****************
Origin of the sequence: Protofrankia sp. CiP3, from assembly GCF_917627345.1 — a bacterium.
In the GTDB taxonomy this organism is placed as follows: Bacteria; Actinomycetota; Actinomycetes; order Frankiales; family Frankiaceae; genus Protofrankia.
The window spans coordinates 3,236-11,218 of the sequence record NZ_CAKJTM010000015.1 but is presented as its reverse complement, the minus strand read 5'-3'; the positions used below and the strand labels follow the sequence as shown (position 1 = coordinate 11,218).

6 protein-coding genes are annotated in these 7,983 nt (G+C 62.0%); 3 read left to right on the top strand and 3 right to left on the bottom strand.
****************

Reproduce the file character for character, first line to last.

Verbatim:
Origin of the sequence: Protofrankia sp. CiP3, from assembly GCF_917627345.1 — a bacterium.
In the GTDB taxonomy this organism is placed as follows: Bacteria; Actinomycetota; Actinomycetes; order Frankiales; family Frankiaceae; genus Protofrankia.
The window spans coordinates 3,236-11,218 of the sequence record NZ_CAKJTM010000015.1 but is presented as its reverse complement, the minus strand read 5'-3'; the positions used below and the strand labels follow the sequence as shown (position 1 = coordinate 11,218).

6 protein-coding genes are annotated in these 7,983 nt (G+C 62.0%); 3 read left to right on the top strand and 3 right to left on the bottom strand.